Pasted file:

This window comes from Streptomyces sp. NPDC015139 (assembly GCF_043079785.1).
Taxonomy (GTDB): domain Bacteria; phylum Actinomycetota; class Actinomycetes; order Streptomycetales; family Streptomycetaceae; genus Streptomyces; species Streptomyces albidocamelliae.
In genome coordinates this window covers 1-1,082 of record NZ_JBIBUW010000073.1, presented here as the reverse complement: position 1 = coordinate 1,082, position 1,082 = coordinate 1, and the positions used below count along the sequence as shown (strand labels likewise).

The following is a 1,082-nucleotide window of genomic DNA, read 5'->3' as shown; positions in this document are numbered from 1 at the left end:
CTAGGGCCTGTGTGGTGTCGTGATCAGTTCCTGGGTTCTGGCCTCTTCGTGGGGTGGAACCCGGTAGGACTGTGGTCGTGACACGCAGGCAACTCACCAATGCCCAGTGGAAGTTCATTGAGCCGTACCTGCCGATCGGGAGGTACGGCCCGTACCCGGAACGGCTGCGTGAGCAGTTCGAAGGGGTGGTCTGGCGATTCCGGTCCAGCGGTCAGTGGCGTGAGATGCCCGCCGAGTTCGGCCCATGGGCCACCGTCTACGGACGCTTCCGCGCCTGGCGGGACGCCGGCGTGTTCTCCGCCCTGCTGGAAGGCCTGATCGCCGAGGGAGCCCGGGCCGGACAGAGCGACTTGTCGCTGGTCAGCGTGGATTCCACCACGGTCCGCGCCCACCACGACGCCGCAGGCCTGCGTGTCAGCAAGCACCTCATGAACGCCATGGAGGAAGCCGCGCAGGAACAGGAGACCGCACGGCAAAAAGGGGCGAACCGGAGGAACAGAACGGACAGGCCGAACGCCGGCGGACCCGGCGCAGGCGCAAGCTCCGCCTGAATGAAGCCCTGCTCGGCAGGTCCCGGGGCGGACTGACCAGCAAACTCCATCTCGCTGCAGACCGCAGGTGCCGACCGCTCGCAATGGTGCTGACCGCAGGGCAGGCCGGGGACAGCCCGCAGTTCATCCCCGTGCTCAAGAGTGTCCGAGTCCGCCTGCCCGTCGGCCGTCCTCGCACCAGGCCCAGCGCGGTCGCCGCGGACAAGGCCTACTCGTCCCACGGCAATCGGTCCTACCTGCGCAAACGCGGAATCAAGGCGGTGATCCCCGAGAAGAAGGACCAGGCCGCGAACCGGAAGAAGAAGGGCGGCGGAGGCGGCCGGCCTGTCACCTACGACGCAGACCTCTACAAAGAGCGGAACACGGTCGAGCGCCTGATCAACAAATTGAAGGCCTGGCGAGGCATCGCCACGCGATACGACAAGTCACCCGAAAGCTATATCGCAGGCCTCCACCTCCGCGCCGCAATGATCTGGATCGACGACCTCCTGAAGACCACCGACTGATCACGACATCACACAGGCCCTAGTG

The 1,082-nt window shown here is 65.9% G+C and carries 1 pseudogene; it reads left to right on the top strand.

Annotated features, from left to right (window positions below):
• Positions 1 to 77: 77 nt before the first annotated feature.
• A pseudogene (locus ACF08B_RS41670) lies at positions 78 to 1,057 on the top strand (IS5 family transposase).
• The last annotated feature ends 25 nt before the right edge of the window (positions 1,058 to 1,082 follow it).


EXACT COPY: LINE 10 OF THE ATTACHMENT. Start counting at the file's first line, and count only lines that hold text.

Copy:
• The last annotated feature ends 25 nt before the right edge of the window (positions 1,058 to 1,082 follow it).